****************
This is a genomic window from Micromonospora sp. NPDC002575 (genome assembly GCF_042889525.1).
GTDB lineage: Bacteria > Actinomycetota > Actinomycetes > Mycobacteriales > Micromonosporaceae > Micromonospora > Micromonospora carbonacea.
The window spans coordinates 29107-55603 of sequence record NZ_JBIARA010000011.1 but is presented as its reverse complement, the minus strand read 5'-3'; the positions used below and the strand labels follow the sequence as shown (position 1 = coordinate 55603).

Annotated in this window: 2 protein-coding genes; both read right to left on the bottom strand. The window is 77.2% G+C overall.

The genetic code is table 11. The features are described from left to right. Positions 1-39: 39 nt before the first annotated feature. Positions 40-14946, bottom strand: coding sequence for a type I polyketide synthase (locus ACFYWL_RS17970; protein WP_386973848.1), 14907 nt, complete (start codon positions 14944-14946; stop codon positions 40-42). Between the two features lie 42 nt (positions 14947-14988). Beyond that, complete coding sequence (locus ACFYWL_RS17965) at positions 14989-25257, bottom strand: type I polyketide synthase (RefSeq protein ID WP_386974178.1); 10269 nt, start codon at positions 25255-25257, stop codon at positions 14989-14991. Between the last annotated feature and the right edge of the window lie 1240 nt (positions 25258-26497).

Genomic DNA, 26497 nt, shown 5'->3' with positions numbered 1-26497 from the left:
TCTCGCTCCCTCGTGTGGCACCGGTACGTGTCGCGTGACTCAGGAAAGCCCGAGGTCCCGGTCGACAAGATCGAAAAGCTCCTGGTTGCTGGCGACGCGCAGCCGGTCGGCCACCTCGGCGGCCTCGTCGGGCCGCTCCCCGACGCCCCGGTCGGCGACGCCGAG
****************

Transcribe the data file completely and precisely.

This is a genomic window from Micromonospora sp. NPDC002575 (genome assembly GCF_042889525.1).
GTDB lineage: Bacteria > Actinomycetota > Actinomycetes > Mycobacteriales > Micromonosporaceae > Micromonospora > Micromonospora carbonacea.
The window spans coordinates 29107-55603 of sequence record NZ_JBIARA010000011.1 but is presented as its reverse complement, the minus strand read 5'-3'; the positions used below and the strand labels follow the sequence as shown (position 1 = coordinate 55603).

Annotated in this window: 2 protein-coding genes; both read right to left on the bottom strand. The window is 77.2% G+C overall.

The genetic code is table 11. The features are described from left to right. Positions 1-39: 39 nt before the first annotated feature. Positions 40-14946, bottom strand: coding sequence for a type I polyketide synthase (locus ACFYWL_RS17970; protein WP_386973848.1), 14907 nt, complete (start codon positions 14944-14946; stop codon positions 40-42). Between the two features lie 42 nt (positions 14947-14988). Beyond that, complete coding sequence (locus ACFYWL_RS17965) at positions 14989-25257, bottom strand: type I polyketide synthase (RefSeq protein ID WP_386974178.1); 10269 nt, start codon at positions 25255-25257, stop codon at positions 14989-14991. Between the last annotated feature and the right edge of the window lie 1240 nt (positions 25258-26497).

Genomic DNA, 26497 nt, shown 5'->3' with positions numbered 1-26497 from the left:
TCTCGCTCCCTCGTGTGGCACCGGTACGTGTCGCGTGACTCAGGAAAGCCCGAGGTCCCGGTCGACAAGATCGAAAAGCTCCTGGTTGCTGGCGACGCGCAGCCGGTCGGCCACCTCGGCGGCCTCGTCGGGCCGCTCCCCGACGCCCCGGTCGGCGACGCCGAG